Tuesday, August 30, 2011

Tribute to Mr. Harris

I recently posted on my Facebook page that I lamented how people didn't read poetry anymore, since I like writing and reading poetry and wouldn't mind having more readers to share with. Someone corrected me, noting that a lot of people read and write poetry still. Only now, it's songs.

That exchange brought me back in time to my high school English class. This is exactly what Mr. Harris was doing when he would have us listen to and analyze the lyrics of songs like Sounds of Silence by Simon and Garfunkel or She's Leaving Home by the Beatles.

Mr. Harris became an influence in my life at a time when I needed that. He seemed to pay attention to me as a person at a time when I felt lost in the crowd.

On one occasion everyone in the class was asked this hypothetical question: If you could be anyone in the world, who would you be? I can't recall if that included people of all time or only present day times. We were then asked to say aloud whom we had written. When I said "me" there was quite a bit of mocking laughter. Mr. Harris literally had to hush the class so he could ask a thoughtful follow up. It was as if he knew I had more to my answer than mere conceit. I replied, "Because everybody in the world has problems. I'm just more familiar with my own and wouldn't have to learn how to deal with a whole new set of problems."

In retrospect it's interesting to note my maudlin problem-focused reply as opposed to an optimist's opportunity mindset. More importantly, Mr. Harris showed respect for me and believed I had something more going on inside. He drew it out in a sensitive manner so that over forty years later I recall the incident.

After one of our writing assignments in which everyone had to write a short story, he came up to me and asked permission to submit my story to a national fiction competition for high school students' works. The story didn't win any awards, but the recognition by Mr. Harris that it was worthy of extra attention proved exceedingly gratifying.

The story was about longing and desire and suffering, from the point of view of a stick of gum. It begins with my lying clothed next to another whom I loved but was unable to communicate with due to excessive shyness. I described the feelings of silent longing, but despaired of anything ever coming of it. As the story develops, continuing from the gum's point of view, I am separated from the one I love, stripped and put into a torturous situation. (I tried to describe all this the best I could without saying words like fingers, mouth, teeth, tongue.) In the end, she is also stripped and joins me, finding comfort in the midst of our harrowing situation by becoming one.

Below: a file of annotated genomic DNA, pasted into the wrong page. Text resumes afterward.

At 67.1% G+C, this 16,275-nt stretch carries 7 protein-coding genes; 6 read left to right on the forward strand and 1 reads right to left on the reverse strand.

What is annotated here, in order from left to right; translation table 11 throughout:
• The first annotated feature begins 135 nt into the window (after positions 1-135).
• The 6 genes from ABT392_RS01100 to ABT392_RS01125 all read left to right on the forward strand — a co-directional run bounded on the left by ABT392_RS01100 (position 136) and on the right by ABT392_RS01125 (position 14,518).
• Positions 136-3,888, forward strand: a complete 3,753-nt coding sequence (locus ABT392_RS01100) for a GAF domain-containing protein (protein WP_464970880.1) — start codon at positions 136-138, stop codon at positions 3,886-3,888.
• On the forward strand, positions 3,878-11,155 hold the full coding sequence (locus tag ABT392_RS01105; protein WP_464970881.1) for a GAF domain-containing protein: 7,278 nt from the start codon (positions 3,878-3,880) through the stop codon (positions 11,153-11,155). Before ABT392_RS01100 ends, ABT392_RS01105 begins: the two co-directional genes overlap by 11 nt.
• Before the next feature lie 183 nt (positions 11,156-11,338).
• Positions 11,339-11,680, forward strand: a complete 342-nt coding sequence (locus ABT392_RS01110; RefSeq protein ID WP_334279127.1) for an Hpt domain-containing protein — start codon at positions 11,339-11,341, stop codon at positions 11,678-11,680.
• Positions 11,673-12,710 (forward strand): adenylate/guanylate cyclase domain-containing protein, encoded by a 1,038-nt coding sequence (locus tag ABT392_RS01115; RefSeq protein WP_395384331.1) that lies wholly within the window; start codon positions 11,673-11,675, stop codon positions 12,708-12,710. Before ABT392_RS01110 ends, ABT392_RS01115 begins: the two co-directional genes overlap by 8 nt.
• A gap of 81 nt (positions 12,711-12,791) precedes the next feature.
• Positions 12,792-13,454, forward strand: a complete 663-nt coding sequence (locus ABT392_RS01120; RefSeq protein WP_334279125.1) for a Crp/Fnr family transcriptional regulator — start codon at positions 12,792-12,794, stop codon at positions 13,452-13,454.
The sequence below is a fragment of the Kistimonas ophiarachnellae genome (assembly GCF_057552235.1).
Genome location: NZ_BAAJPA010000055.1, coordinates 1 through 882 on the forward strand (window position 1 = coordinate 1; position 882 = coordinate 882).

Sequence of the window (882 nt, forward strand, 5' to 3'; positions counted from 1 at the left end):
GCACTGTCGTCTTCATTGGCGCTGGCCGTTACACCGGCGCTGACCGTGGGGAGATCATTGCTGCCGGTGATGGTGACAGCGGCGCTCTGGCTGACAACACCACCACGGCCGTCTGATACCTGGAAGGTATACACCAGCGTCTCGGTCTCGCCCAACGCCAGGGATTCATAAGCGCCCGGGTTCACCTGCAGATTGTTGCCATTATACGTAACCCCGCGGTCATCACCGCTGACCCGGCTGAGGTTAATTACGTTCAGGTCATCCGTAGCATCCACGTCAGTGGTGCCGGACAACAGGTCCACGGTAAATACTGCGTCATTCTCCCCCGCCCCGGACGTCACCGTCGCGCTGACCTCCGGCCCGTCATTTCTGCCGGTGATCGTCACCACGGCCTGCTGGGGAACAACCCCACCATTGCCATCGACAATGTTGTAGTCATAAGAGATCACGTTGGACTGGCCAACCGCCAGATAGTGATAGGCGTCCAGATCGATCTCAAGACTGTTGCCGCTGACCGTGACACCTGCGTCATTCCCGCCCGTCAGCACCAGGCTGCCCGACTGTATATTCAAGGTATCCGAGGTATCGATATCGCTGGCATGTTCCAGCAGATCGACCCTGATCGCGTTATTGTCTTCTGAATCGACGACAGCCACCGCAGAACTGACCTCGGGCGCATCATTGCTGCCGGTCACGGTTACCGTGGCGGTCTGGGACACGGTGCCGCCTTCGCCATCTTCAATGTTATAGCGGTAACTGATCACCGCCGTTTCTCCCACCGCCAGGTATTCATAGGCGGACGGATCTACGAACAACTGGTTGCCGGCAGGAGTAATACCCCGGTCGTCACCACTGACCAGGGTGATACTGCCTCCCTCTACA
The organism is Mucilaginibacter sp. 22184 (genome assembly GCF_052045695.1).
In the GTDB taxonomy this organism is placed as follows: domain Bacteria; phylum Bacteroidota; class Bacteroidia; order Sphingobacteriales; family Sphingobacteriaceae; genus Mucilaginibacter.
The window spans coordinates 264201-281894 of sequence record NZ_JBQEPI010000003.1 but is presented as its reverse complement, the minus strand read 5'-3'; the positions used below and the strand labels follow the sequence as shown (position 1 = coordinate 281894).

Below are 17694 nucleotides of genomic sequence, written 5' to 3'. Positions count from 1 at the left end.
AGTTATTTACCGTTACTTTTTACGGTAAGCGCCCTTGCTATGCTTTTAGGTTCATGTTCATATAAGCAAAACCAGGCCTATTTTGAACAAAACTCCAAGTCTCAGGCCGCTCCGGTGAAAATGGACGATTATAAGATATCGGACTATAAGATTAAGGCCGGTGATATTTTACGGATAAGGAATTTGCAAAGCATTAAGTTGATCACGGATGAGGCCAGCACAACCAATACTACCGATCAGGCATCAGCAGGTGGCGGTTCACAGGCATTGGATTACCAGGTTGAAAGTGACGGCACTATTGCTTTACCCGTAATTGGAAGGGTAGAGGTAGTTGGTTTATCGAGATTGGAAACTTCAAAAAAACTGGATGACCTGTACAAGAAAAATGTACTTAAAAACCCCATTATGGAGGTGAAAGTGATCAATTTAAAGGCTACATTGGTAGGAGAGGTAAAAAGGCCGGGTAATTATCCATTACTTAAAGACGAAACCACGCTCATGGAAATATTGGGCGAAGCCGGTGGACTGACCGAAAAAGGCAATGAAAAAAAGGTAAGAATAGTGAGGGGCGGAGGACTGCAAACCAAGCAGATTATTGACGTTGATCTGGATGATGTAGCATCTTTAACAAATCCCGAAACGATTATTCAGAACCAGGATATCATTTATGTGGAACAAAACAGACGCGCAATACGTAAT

Great story? Probably a little much. But like the great writers I did have several variations on my ending, including one in which we were stuck under a lunch room table. I can't recall the real conclusion, though in retrospect I suspect it was weak.

Here's a poem/song by Paul Simon that we studied in Mr. Harris' English class one day. It became a vehicle for teaching the concept of alliteration, a poetic device that you can see in the line "withers with the wind." The song is simple, but with more to it than might initially meet the mind.

Leaves That Are Green

I was twenty-one years when I wrote this songI’m twenty-two now, but I won’t be for long
Time hurries on

And the leaves that are green turn to brown

And they whither with the wind

And they crumble in your hand


Once my heart was filled with love of a girl

I held her close, but she faded in the night

Like a poem I meant to write

And the leaves that are green turn to brown

And they wither with the wind

And they crumble in your hand


I threw a pebble in a brook

And watched the ripples run away
And they never made a sound

And the leaves that are green turn to brown

And they wither with the wind

And they crumble in your hand


Hello, Hello, Hello, Hello

Good-bye, Good-bye
Good-bye, Good-bye
That’s all there is

And the leaves that are green turn to brown


© 1965 Words and Music by Paul Simon


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